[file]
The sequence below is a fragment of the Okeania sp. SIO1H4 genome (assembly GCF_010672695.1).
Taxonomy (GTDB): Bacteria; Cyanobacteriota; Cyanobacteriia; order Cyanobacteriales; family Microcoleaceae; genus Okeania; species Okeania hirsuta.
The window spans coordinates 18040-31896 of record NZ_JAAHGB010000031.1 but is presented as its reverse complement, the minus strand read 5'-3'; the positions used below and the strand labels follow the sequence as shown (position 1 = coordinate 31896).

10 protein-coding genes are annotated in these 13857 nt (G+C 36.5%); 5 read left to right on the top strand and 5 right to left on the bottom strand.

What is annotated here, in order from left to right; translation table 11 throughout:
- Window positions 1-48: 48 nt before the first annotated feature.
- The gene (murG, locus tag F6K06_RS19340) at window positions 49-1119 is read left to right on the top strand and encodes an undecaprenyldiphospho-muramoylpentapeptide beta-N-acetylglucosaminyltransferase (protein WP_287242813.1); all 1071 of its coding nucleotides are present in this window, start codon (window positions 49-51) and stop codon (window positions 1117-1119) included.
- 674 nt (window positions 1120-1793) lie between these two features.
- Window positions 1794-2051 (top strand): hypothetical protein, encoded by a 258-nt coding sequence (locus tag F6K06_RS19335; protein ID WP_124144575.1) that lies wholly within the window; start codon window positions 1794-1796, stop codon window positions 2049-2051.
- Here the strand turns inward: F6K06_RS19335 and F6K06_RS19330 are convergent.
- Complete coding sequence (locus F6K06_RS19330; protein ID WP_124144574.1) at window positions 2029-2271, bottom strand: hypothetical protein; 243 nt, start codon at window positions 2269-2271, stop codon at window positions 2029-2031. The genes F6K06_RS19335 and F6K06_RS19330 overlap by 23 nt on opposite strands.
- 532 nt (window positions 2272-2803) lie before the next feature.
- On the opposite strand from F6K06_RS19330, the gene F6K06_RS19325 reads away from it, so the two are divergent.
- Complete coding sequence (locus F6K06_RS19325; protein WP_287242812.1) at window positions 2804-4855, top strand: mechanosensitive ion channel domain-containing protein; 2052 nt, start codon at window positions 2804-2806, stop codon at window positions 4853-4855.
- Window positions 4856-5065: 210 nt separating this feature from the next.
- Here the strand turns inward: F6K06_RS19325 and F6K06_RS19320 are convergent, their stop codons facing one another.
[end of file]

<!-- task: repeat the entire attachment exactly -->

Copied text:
The sequence below is a fragment of the Okeania sp. SIO1H4 genome (assembly GCF_010672695.1).
Taxonomy (GTDB): Bacteria; Cyanobacteriota; Cyanobacteriia; order Cyanobacteriales; family Microcoleaceae; genus Okeania; species Okeania hirsuta.
The window spans coordinates 18040-31896 of record NZ_JAAHGB010000031.1 but is presented as its reverse complement, the minus strand read 5'-3'; the positions used below and the strand labels follow the sequence as shown (position 1 = coordinate 31896).

10 protein-coding genes are annotated in these 13857 nt (G+C 36.5%); 5 read left to right on the top strand and 5 right to left on the bottom strand.

What is annotated here, in order from left to right; translation table 11 throughout:
- Window positions 1-48: 48 nt before the first annotated feature.
- The gene (murG, locus tag F6K06_RS19340) at window positions 49-1119 is read left to right on the top strand and encodes an undecaprenyldiphospho-muramoylpentapeptide beta-N-acetylglucosaminyltransferase (protein WP_287242813.1); all 1071 of its coding nucleotides are present in this window, start codon (window positions 49-51) and stop codon (window positions 1117-1119) included.
- 674 nt (window positions 1120-1793) lie between these two features.
- Window positions 1794-2051 (top strand): hypothetical protein, encoded by a 258-nt coding sequence (locus tag F6K06_RS19335; protein ID WP_124144575.1) that lies wholly within the window; start codon window positions 1794-1796, stop codon window positions 2049-2051.
- Here the strand turns inward: F6K06_RS19335 and F6K06_RS19330 are convergent.
- Complete coding sequence (locus F6K06_RS19330; protein ID WP_124144574.1) at window positions 2029-2271, bottom strand: hypothetical protein; 243 nt, start codon at window positions 2269-2271, stop codon at window positions 2029-2031. The genes F6K06_RS19335 and F6K06_RS19330 overlap by 23 nt on opposite strands.
- 532 nt (window positions 2272-2803) lie before the next feature.
- On the opposite strand from F6K06_RS19330, the gene F6K06_RS19325 reads away from it, so the two are divergent.
- Complete coding sequence (locus F6K06_RS19325; protein WP_287242812.1) at window positions 2804-4855, top strand: mechanosensitive ion channel domain-containing protein; 2052 nt, start codon at window positions 2804-2806, stop codon at window positions 4853-4855.
- Window positions 4856-5065: 210 nt separating this feature from the next.
- Here the strand turns inward: F6K06_RS19325 and F6K06_RS19320 are convergent, their stop codons facing one another.